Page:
Heather Smith, Member

Heather Smith, Member

Heather Smith became a full-time Member of the Canadian Transportation Agency on August 27, 2018. Heather was most recently Vice-President, Operations at the Canadian Environmental Assessment Agency. In previous positions, Heather was Executive Director in the Government Operations Sector of Treasury Board Secretariat, and Director General in the Strategic Policy Branch at Agriculture and Agri-Food Canada (AAFC). Heather held several management positions within Justice Canada, as General Counsel and Head of AAFC Legal Services, General Counsel and Head of Legal Services at the Canadian Environmental Assessment Agency, and General Counsel in the Legal Services Unit of Social Development Canada/Human Resources and Skills Development Canada.

Heather also served as legal counsel at Environment Canada Legal Services and Manager of the Canadian Environmental Protection Act Office at Environment Canada. Heather holds a B.A.(Hons.) from the University of King's College and an L.L.B. from the University of Toronto. She has also earned the Chartered Director (C.Dir.) designation from the McMaster/DeGroote Directors College.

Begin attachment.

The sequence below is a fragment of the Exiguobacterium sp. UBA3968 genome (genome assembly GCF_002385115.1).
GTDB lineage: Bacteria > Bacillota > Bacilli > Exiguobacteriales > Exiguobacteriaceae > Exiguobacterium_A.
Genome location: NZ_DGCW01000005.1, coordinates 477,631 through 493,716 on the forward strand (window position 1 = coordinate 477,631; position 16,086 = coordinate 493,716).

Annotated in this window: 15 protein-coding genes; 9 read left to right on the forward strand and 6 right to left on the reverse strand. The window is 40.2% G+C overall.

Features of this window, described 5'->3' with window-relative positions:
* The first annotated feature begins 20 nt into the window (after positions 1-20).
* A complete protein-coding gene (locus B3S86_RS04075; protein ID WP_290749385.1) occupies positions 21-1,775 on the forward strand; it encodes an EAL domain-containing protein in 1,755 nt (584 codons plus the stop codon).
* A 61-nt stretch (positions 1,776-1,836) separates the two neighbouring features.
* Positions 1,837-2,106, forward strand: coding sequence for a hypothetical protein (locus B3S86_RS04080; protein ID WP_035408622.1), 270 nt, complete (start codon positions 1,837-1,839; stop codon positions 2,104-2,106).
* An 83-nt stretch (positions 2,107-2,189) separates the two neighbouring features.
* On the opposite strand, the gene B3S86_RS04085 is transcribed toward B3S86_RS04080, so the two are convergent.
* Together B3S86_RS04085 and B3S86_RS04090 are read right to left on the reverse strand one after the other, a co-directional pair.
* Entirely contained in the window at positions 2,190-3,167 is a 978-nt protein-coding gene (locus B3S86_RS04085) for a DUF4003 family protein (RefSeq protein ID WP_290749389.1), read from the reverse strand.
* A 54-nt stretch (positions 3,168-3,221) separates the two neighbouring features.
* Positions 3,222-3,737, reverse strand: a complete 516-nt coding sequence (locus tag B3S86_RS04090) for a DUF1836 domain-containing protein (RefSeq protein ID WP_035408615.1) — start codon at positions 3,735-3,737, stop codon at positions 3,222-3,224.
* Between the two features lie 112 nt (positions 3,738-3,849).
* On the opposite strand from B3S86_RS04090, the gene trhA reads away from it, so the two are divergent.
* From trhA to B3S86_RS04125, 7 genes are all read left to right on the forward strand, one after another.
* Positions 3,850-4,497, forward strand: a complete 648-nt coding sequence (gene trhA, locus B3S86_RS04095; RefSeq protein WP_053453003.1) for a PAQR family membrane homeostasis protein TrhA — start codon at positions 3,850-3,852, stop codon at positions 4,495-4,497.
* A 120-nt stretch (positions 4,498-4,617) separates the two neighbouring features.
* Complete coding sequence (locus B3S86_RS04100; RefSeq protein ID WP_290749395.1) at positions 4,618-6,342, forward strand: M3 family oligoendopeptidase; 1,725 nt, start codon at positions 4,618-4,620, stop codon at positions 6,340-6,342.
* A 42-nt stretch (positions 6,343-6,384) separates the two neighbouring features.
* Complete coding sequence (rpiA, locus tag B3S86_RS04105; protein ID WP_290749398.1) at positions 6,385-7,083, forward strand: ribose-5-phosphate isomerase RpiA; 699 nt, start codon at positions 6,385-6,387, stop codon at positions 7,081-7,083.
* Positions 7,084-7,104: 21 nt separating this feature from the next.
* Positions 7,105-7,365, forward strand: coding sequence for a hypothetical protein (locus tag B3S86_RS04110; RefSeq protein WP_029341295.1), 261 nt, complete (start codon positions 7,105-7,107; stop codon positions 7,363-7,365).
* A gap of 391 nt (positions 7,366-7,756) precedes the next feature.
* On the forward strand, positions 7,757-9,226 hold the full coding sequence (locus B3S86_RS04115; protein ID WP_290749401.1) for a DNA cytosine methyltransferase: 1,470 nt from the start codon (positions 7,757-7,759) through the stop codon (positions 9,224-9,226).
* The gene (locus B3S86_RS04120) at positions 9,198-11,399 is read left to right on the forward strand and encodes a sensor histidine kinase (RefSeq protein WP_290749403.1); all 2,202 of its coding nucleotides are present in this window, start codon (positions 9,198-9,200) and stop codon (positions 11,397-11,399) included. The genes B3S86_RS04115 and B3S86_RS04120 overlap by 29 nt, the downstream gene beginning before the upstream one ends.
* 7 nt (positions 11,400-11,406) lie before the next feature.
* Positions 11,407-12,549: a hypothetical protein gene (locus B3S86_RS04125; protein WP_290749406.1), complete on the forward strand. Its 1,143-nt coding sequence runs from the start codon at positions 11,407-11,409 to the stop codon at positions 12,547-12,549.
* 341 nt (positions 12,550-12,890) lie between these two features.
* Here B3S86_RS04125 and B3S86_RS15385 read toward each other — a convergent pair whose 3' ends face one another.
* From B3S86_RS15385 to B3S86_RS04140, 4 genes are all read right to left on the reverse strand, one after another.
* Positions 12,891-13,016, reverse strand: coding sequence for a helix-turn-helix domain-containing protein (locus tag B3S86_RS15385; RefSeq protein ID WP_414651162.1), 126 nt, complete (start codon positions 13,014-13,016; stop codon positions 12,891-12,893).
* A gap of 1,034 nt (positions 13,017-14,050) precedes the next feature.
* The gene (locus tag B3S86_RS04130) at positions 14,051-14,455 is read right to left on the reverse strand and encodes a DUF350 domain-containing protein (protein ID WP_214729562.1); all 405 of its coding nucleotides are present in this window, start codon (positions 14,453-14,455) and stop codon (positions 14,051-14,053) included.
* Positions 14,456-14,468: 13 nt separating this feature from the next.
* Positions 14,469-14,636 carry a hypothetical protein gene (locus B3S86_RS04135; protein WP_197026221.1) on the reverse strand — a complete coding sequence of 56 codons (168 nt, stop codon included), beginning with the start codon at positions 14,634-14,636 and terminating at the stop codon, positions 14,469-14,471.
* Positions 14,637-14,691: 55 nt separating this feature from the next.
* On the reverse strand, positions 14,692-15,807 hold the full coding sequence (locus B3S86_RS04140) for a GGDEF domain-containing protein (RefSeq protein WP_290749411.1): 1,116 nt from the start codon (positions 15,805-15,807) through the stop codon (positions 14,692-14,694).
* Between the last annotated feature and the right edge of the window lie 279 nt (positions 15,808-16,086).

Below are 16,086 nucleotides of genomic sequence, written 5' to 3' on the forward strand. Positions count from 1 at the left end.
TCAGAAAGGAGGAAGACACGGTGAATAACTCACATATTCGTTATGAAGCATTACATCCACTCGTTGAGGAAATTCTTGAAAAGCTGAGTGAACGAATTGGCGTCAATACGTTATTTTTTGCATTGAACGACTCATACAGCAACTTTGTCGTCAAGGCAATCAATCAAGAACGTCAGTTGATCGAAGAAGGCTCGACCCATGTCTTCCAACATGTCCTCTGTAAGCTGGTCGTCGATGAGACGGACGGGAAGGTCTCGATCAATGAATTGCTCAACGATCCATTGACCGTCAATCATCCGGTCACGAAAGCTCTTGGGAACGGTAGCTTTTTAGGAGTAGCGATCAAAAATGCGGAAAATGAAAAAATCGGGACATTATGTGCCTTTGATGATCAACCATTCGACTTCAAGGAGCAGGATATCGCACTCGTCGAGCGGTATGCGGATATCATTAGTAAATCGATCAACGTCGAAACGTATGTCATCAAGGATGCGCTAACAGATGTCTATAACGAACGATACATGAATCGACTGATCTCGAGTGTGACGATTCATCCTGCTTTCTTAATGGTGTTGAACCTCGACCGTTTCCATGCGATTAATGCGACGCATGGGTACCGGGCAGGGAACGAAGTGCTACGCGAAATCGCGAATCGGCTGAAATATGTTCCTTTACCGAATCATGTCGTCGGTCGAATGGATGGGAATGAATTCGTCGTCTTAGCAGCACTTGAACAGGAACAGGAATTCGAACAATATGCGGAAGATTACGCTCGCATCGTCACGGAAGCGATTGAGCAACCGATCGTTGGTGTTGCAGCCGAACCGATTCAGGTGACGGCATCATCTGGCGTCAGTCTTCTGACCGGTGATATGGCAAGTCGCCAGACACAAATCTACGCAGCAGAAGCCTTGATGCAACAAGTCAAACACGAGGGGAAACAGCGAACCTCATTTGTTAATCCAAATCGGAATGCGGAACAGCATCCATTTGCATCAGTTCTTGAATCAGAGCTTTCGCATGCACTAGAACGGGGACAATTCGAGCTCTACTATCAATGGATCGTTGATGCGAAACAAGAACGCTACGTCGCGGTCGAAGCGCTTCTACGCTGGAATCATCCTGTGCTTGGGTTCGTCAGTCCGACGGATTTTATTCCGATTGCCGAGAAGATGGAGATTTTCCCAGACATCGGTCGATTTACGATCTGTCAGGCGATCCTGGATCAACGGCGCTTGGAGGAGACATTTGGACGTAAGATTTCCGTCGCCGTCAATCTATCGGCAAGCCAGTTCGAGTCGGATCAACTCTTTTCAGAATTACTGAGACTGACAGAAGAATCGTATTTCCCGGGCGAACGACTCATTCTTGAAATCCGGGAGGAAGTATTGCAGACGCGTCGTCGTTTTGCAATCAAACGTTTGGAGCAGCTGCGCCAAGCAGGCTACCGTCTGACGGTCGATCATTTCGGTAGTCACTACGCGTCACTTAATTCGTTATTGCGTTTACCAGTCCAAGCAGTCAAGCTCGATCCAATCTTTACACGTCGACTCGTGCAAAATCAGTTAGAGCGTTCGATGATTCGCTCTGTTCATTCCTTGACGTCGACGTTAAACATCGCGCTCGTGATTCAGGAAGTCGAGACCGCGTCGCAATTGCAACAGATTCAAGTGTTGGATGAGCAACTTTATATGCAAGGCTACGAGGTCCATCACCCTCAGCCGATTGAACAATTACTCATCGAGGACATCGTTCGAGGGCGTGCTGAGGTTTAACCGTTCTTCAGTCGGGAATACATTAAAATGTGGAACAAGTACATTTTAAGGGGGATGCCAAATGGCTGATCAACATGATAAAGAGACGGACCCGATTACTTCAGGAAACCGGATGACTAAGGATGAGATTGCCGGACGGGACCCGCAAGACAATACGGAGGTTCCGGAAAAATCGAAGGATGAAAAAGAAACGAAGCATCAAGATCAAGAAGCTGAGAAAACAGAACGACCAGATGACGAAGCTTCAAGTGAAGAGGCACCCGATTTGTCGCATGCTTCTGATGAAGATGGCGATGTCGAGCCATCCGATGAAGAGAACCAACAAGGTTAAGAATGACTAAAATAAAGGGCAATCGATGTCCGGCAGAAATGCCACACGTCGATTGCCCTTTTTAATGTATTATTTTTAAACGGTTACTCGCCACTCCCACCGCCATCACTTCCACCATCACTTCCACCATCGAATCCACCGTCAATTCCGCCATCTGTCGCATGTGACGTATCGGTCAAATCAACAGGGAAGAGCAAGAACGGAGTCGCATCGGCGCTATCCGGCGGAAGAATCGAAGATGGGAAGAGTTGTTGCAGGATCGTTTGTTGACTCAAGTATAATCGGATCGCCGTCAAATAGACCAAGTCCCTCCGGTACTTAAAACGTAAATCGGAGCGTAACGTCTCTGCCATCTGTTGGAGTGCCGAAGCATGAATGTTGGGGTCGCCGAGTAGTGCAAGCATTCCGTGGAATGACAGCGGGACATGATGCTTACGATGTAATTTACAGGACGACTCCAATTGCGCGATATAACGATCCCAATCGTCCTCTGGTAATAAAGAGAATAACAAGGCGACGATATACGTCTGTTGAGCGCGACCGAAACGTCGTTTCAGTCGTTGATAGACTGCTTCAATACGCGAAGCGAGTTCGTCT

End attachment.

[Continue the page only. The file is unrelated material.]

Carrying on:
Lenore Duff, temporary Member

Lenore Duff, temporary Member

Lenore Duff returned to the Canadian Transportation Agency after having served as a temporary Member from 2018-2020. She is a former public service executive with 28 years of service with the Government of Canada whose positions included Director General, Strategic Initiatives at the Labour Program; Director General, Surface Transportation Policy at Transport Canada; and Senior Privy Council Officer supporting the Social Affairs Committee of Cabinet. Her primary focus throughout her career has been on the development of policy and legislation across a broad range of economic and social policy areas.

As Director General, Surface Transportation Policy at Transport Canada, Lenore was responsible for developing policy options and providing advice on strengthening the freight rail liability and compensation regime, as well as on reforming freight rail provisions as part of the recent modernization of the Canada Transportation Act. At the Labour Program, her work included leading the development of a series of legislative initiatives designed to enhance protections for federally regulated employees. Prior to that, Lenore was responsible for the development of policy initiatives related to income, employment and disability.

In the course of her career, Lenore has also had the opportunity to conduct consultations with a broad range of industry, civil society and government stakeholders to inform the development of policy and legislation.

Lenore earned both a Bachelor of Arts (Honours Sociology) and Master of Arts in Sociology from Carleton University.